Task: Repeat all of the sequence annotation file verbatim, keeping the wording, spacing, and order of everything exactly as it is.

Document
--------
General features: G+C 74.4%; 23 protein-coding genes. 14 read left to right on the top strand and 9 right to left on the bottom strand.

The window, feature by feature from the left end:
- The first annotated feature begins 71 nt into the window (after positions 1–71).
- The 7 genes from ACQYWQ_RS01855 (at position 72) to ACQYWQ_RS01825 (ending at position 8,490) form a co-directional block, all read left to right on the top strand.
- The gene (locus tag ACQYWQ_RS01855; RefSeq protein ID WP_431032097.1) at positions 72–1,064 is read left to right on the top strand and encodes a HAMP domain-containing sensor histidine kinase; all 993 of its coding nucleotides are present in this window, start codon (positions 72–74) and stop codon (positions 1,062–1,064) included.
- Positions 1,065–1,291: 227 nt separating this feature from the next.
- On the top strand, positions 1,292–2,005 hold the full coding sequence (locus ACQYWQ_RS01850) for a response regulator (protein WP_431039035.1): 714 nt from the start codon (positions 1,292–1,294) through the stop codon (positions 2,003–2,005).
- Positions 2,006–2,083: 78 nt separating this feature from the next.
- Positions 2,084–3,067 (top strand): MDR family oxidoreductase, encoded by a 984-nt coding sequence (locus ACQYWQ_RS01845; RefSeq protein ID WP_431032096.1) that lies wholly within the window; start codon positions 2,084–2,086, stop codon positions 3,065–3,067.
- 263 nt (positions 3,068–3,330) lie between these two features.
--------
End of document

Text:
General features: G+C 74.4%; 23 protein-coding genes. 14 read left to right on the top strand and 9 right to left on the bottom strand.

The window, feature by feature from the left end:
- The first annotated feature begins 71 nt into the window (after positions 1–71).
- The 7 genes from ACQYWQ_RS01855 (at position 72) to ACQYWQ_RS01825 (ending at position 8,490) form a co-directional block, all read left to right on the top strand.
- The gene (locus tag ACQYWQ_RS01855; RefSeq protein ID WP_431032097.1) at positions 72–1,064 is read left to right on the top strand and encodes a HAMP domain-containing sensor histidine kinase; all 993 of its coding nucleotides are present in this window, start codon (positions 72–74) and stop codon (positions 1,062–1,064) included.
- Positions 1,065–1,291: 227 nt separating this feature from the next.
- On the top strand, positions 1,292–2,005 hold the full coding sequence (locus ACQYWQ_RS01850) for a response regulator (protein WP_431039035.1): 714 nt from the start codon (positions 1,292–1,294) through the stop codon (positions 2,003–2,005).
- Positions 2,006–2,083: 78 nt separating this feature from the next.
- Positions 2,084–3,067 (top strand): MDR family oxidoreductase, encoded by a 984-nt coding sequence (locus ACQYWQ_RS01845; RefSeq protein ID WP_431032096.1) that lies wholly within the window; start codon positions 2,084–2,086, stop codon positions 3,065–3,067.
- 263 nt (positions 3,068–3,330) lie between these two features.